- 13 May 2022
- Patrick Ryan
- GA Buyer Europe
Summarised Through the Life Story of this Veteran Aerial Survey Navigator & Sensor Operator. Lyndon York Has “Been There, Seen It, Done It!”Back to Articles
Introduction By Patrick Ryan
As the President of the Airborne Sensor Operators Group (ASOG) Association, I've had the pleasure of meeting and getting to know one of the mainstays of modern-day commercial Aerial Surveying – Lyndon York.
When the editors at AvBuyer asked me to look at some notes and photos Lyndon assembled regarding his long flying career and the history of civil aerial aviation, I happily accepted their offer. However, after going through his notes and photos, it became apparent that the story of Aerial Surveying and Lyndon’s professional life as a navigator and sensor operator needed to be told.
Lyndon York’s story is not just about his professional life but also the history of the late 20th century Aerial Surveying & Mapping sector and the unique aircraft that made it happen. The following article is based on Lyndon’s notes and a few discussions I had with him regarding the history of Aerial Surveying and the part he played in this critical Aerial Work aviation sector.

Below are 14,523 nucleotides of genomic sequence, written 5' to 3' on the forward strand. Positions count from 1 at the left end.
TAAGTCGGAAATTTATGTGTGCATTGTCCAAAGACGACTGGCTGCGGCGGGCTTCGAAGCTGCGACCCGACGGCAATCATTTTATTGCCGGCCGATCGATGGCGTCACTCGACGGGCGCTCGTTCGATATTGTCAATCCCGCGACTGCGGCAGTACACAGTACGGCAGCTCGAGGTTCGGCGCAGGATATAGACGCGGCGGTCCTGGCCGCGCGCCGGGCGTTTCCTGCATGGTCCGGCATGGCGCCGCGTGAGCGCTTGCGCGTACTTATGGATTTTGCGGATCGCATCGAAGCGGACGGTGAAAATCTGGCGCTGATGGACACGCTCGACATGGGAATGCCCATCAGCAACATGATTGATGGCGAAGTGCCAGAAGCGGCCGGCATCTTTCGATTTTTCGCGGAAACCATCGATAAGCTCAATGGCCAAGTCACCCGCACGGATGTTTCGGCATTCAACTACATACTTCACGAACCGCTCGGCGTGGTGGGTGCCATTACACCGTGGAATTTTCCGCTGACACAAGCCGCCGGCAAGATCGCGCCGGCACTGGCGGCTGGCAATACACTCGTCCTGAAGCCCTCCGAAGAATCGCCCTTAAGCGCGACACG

Aerial Surveying & Mapping
Since the 1920s, Aerial Surveying and the professional home of Lyndon York have come a long way from glass plate cameras and open cockpits. Today’s aerial surveying operates using precise mapping sensors €1m+, which record information in the visible spectrum and far into the invisible bands. Today’s sensors are large-format cameras, LiDAR, SAR, magnetometers, electro-optical, infrared, multispectral, hyperspectral sensors, and many others.